Proposed Treasury Legislation Pushes Fiduciary Requirement

The U.S. Department of Treasury has delivered proposed legislation to Congress that would strengthen the Securities and Exchange Commission's (SEC) authority.

According to a Treasury Department fact sheet, the legislation outlines steps to establish consistent standards for all those who provide investment advice about securities, to improve the timing and the quality of disclosures, and to require accountability from securities professionals. The legislation would also establish a permanent Investor Advisory Committee to keep the voice of investors present at the SEC.

Significant to retirement plans, the legislation would give the SEC authority to require a fiduciary duty for any broker, dealer, or investment adviser who gives investment advice about securities, aligning the standards based on activity, instead of based on legal distinctions between investment adviser and broker-dealer that are no longer meaningful, the Department said. In addition, the SEC would be empowered to examine and ban forms of compensation that encourage financial intermediaries to steer investors into products that are profitable to the intermediary, but are not in the investors’ best interest.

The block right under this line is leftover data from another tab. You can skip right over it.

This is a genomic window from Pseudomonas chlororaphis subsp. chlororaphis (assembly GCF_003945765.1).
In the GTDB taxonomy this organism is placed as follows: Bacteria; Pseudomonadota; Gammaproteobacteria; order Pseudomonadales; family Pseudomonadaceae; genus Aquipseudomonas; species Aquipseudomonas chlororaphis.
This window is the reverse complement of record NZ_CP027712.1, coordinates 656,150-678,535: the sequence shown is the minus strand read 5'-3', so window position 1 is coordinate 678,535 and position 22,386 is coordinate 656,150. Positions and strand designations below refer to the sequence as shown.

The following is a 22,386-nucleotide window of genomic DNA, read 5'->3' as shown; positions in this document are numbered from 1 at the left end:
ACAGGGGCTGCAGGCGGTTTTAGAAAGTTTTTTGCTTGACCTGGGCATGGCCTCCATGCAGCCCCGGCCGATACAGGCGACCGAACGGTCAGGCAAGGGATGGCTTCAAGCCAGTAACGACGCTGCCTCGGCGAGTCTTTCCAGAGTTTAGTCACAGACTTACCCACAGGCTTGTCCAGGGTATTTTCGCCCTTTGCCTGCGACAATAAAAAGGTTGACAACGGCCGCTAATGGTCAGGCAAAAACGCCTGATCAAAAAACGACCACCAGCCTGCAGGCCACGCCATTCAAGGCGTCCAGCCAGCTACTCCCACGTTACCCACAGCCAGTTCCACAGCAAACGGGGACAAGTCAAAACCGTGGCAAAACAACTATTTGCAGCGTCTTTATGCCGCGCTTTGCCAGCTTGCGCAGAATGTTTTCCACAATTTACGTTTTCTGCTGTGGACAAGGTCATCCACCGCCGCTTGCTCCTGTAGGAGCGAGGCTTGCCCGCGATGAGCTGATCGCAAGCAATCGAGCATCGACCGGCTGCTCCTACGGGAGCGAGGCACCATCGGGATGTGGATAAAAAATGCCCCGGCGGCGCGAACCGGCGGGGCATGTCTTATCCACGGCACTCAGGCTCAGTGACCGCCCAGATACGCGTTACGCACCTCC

In addition, the Department explained that under current law, an individual barred from being an investment adviser because of serious misconduct could still apply to become a broker-dealer. The legislation would give the SEC authority to remove regulated persons from all aspects of the securities industry rather than just a specific segment.

The SEC recently established an Investor Advisory Committee, made up of a diverse group of well-respected investors, to advise on the SEC’s regulatory priorities, including issues concerning new products, trading strategies, fee structures, and the effectiveness of disclosure. The Investor Advisory Committee would be made permanent by the proposed legislation.

The fact sheet is located here.